Metabolomic dynamics of the arsenic-transformed bronchial epithelial cells and the derived cancer stem-like cells

Yao Fu, Zhuoyue Bi, Lingzhi Li, Priya Wadgaonkar, Yiran Qiu, Bandar Almutairy, Wenxuan Zhang, Akimasa Seno, Chitra Thakur, Fei Chen

Research output: Contribution to journalArticlepeer-review

Abstract

Accumulating evidence indicates a carcinogenic role of environmental arsenic exposure, but mechanisms on how arsenic fosters malignant transformation of the normal cells are not fully established. By applying untargeted global metabolomics approach, we now show that arsenic is highly capable of perturbing the intracellular metabolic programs of the human bronchial epithelial cells, some of which are prominent hallmarks of cancer cell metabolism. To understand the spatiotemporal patterns of arsenic regulation on multiple metabolic pathways, we treated the cells with environmentally relevant concentration of arsenic, 0.25 μM, consecutively for 6 weeks to 24 weeks, and found that arsenic prompted heme metabolism, glycolysis, sphingolipid metabolism, phospholipid catabolism, protein degradation, and cholesterol breakdown constitutively, but inhibited metabolism of uracil-containing pyrimidine, carnitine, serotonin, polyamines, and fatty acid β-oxidation. A strong inhibition of all metabolites in mitochondrial tricarboxylic acid (TCA) cycle was noted in the cells treated with As3+ for 6 to 13 weeks. However, the metabolites in the earlier, but not the later steps of TCA cycle, including citrate, aconitate and isocitrate, were induced at 16 weeks through 24 weeks of arsenic treatment. This comprehensive metabolomics analysis provides new insights into metabolic perturbation by arsenic and may lead to more precise indications of arsenic in molecular carcinogenesis.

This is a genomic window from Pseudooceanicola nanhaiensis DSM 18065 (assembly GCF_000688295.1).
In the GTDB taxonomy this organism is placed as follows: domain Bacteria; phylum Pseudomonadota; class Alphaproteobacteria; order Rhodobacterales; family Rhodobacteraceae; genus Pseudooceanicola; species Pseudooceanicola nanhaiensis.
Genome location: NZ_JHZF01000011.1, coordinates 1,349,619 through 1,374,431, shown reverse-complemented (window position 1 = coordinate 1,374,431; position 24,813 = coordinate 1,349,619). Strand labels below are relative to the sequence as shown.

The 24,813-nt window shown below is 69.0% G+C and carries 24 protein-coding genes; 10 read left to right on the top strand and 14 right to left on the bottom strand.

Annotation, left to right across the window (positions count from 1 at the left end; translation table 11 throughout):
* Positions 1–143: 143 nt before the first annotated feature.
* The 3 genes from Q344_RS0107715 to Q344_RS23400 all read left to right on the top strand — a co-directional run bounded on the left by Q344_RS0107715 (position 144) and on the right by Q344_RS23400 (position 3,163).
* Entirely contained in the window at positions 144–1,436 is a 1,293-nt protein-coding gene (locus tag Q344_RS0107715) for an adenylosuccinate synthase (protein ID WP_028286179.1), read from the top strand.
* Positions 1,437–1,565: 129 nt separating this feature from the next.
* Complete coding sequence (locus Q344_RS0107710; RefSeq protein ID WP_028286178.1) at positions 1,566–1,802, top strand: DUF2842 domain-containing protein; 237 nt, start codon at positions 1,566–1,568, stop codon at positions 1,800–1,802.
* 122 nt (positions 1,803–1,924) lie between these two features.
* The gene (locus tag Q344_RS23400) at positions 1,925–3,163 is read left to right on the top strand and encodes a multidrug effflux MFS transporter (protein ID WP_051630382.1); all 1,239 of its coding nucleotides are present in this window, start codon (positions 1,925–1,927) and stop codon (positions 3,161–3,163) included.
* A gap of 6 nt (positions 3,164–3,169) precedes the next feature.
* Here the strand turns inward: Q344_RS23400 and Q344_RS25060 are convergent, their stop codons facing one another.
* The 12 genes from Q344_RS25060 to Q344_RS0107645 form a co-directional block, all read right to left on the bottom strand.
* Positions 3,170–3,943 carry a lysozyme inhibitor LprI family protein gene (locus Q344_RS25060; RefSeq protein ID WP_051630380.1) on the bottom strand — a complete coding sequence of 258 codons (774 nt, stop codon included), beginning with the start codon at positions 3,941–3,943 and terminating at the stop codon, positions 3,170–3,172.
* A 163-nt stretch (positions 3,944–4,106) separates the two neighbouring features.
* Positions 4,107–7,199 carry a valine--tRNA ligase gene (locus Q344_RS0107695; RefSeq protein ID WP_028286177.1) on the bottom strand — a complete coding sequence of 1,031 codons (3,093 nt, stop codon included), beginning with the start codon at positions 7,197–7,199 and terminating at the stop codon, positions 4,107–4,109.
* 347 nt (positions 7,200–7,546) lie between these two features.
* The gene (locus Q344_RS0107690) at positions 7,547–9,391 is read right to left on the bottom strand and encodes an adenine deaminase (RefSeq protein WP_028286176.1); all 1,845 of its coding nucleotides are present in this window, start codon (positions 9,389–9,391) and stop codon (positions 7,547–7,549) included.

Original languageEnglish
Pages (from-to)301-314
Number of pages14
JournalInternational Journal of Biological Sciences
Volume18
Issue number1
DOIs
Publication statusPublished - 2022
Externally publishedYes

Keywords

  • arsenic
  • cancer
  • cancer stem cells
  • metabolism
  • metabolomics

ASJC Scopus subject areas

  • Ecology, Evolution, Behavior and Systematics
  • Applied Microbiology and Biotechnology
  • Molecular Biology
  • Developmental Biology
  • Cell Biology

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